Sleep Management Plan: A Six-Step Plan to Add Hours to Your Week and Increase Your Energy


It's not about sleeping. It's about living!

Finally, here's a simple, easy-to-follow, six-step program designed to make your sleeping hours more restful—and your waking hours more productive. Individualized to meet your specific needs, this revitalizing system empowers you to take control of your sleeping ...

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It's not about sleeping. It's about living!

Finally, here's a simple, easy-to-follow, six-step program designed to make your sleeping hours more restful—and your waking hours more productive. Individualized to meet your specific needs, this revitalizing system empowers you to take control of your sleeping patterns in order to:

  • Overcome insomnia and other seemingly unmanageable sleep disorders
  • Increase your physical and mental energy
  • Reduce stress and anxiety
  • Enhance your self-esteem
  • Bolster your immune system and become more physically fit

Filled with humorous anecdotes and invaluable insights, as well as stress tests, self-quizzes, time planners, and more, The Sleep Management Plan will help you solve all your sleeping problems for good.

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Editorial Reviews

Publishers Weekly - Publisher's Weekly
Bourke's You Can Make Your Dreams Come True basic idea is a good one: people should manage their sleeping hours much as they manage the waking hours--for maximum benefit and minimum waste. To that end, sheok suggests that we can probably cut the span of our nightly sleep by 30 minutes to two hours by making gradual adjustments and employing motivational techniques. It's certainly true that a proper amount of sleep, combined with dietary changes and regular exercise, can increase one's energy level. But Bourke's ``plan'' is often impractical who can guarantee that he'll be able to keep the same bedtime for weeks on end? and sketchy her idea of motivation is ``Just do it'' or ``I think I can, I think I can''. In the course of barely 100 pages, the author repeats herself warm milk, a bromide, reappears like a recurrent dream, and her experts have surprisingly little of substance to say about sleep. Some suggestions are valuable, if obvious ``Eat enough, but not too much'', and the book may inspire readers to put into action dormant plans to stop wasting time. But the same could be said of a magazine story on the subject--which is what the author of this thin, overstretched volume might well have written instead. $40,000 ad/promo; author tour Dec .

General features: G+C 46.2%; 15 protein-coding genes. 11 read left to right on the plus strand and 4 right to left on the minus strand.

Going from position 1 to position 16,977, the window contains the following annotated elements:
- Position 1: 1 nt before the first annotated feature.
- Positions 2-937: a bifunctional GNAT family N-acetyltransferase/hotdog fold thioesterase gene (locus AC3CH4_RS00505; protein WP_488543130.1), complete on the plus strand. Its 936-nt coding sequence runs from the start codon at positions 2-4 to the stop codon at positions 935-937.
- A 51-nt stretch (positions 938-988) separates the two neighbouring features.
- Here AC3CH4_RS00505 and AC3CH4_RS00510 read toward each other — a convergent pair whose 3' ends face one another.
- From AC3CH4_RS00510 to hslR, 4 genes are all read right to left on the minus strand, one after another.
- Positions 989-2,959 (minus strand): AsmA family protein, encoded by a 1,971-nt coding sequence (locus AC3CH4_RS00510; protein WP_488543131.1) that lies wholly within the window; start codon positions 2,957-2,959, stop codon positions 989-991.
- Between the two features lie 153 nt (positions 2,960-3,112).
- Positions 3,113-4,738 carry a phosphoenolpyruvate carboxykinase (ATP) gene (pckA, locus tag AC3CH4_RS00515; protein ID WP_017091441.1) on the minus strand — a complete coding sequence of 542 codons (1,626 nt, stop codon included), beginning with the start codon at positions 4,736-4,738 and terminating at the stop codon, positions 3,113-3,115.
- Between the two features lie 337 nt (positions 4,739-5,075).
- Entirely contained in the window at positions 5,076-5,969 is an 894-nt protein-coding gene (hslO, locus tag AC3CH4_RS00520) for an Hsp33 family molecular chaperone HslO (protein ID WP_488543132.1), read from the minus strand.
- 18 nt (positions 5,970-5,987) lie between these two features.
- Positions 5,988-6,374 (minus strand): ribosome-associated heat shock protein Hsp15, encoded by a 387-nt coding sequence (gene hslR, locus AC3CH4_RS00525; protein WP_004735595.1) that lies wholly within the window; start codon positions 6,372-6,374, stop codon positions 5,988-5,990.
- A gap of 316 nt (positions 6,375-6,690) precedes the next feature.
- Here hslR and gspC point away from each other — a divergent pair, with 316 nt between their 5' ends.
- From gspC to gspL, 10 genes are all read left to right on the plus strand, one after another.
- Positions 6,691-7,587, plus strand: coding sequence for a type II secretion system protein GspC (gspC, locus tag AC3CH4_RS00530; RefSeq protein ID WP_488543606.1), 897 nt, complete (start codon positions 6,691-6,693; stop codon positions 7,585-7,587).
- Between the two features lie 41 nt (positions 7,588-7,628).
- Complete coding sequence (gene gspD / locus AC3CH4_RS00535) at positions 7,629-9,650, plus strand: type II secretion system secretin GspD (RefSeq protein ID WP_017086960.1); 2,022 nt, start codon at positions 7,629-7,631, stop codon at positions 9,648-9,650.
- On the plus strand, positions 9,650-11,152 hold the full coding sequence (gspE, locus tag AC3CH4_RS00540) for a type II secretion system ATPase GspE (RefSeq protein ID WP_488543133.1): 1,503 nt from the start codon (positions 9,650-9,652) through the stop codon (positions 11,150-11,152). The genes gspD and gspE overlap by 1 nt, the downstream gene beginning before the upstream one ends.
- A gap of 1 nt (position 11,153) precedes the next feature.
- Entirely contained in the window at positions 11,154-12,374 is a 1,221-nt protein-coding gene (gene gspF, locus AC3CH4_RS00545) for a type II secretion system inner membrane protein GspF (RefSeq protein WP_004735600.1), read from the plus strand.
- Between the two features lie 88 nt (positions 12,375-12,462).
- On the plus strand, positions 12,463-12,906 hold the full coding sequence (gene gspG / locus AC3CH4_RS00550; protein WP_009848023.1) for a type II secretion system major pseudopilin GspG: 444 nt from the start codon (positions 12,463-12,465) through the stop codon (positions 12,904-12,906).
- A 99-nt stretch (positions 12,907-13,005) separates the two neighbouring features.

Library Journal
With the sensible exception of illness or pregnancy, many poor sleepers are just defeating themselves by insisting on the full eight hours of shuteye, says Bourke, founder of a Washington, D.C., magazine publishing company and author of You Can Make Your Dreams Come True (Revell, 1984). In a unique and personal narrative, she describes how she relearned her own sleep habits. She argues convincingly for altering sleep patterns and sleep times to fit the individual. Nobody should arise later in the morning or retire earlier at night than the body clock requires: if you are energetic and alert all day, you are getting enough sleep. This is a good addition to general collections that include more basic books like Donald Sweeney's Overcoming Insomnia ( LJ 1/89) and Peter Hauri and Shirley Linde's No More Sleepless Nights ( LJ 5/1/90).-- Evelyn L. Mott, Palm Beach Cty. P.L., West Palm Beach, Fla.
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Product Details

  • ISBN-13: 9780061042140
  • Publisher: HarperCollins Publishers
  • Publication date: 10/28/1998
  • Format: Mass Market Paperback
  • Pages: 160
  • Product dimensions: 4.18 (w) x 6.75 (h) x 0.40 (d)

Meet the Author

Dale Hanson Bourke is the author of You Can Make Your Dreams Come True and Everday Miracles. She is founder and president of Publishing Directions, Inc., a magazine publishing firm. She has contributed to The Saturday Evening Post, Chicago Tribune, New Woman, Reader's Digest and various other publications. In 1986 she was named one of the Outstanding Young Women in America by Good Housekeeping magazine.

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Read an Excerpt

Chapter 1

Even where sleep is concerned, too much is a bad thing.

— Homer, Odyssey

It all began with a casual conversation. A business acquaintance and I were discussing our mutual love of tennis. I confessed that I just couldn't find time to play anymore. He said he played twice a week. I knew he held a demanding position in a growing organization, was active in civic affairs, and very involved with his familyso I asked the obvious question: "How do you find the time?" I am not being overly dramatic when I say that his answer changed my life.